A new study from Cambridge University has for the first time found that autism diagnoses are more common in an IT-rich region.
The Medical Research Council (MRC) funded study, published June 20 in the Journal of Autism and Developmental Disorders, has important implications for service provision in different regions and for the 'hyper-systemizing' theory of autism.
The researchers tested for differences in the prevalence of ASC in school-aged children in three geographical regions in the Netherlands: Eindhoven, Haarlem, and Utrecht-city. The region Eindhoven was selected because it is rich in information-technology (IT) … The two control regions were selected because they have similar size populations and a similar socioeconomic class. ..The researchers found school-reported prevalence estimates of ASC in Eindhoven was 229 per 10,000, significantly higher than in Haarlem (84 per 10,000) and Utrecht (57 per 10,000), whilst the prevalence for the control conditions were similar in all regions.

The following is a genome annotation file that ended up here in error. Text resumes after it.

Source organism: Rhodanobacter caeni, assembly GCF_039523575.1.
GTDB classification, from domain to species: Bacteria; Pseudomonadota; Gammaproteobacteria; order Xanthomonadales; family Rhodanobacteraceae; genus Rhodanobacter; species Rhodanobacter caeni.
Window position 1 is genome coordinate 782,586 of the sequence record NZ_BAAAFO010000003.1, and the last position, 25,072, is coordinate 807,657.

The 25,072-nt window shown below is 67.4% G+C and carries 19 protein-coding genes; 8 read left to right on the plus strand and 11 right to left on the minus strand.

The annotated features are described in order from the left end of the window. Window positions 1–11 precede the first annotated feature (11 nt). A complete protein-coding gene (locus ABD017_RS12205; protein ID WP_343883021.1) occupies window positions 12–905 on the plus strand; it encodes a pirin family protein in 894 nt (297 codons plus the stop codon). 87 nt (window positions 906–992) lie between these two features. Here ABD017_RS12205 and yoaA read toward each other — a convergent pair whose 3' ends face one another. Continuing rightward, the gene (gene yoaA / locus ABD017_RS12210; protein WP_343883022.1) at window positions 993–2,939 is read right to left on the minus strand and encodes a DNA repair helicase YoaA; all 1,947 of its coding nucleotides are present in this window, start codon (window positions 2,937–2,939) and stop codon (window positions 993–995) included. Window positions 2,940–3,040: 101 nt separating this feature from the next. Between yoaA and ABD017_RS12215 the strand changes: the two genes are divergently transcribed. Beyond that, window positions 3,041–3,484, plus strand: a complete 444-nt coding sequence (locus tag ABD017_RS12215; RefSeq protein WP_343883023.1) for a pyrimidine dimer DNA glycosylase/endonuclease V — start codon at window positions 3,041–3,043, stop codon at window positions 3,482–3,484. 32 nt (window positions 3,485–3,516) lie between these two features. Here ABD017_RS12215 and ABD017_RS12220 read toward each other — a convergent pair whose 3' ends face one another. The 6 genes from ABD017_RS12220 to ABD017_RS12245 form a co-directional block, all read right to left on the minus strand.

Simon Baron-Cohen commented: "These results are in line with the idea that in regions where parents gravitate towards jobs that involve strong 'systemizing', such as the IT sector, there will be a higher rate of autism among their children, because the genes for autism may be expressed in first degree relatives as a talent in systemizing. The results also have implications for explaining how genes for autism may have persisted in the population gene pool, as some of these genes
The study acknowledges alternative explanations for the pattern: there may be overdiagnosis in Eindhoven or underdiagnosis in the control communities. Furthermore, autism awareness may be higher in high-tech communities.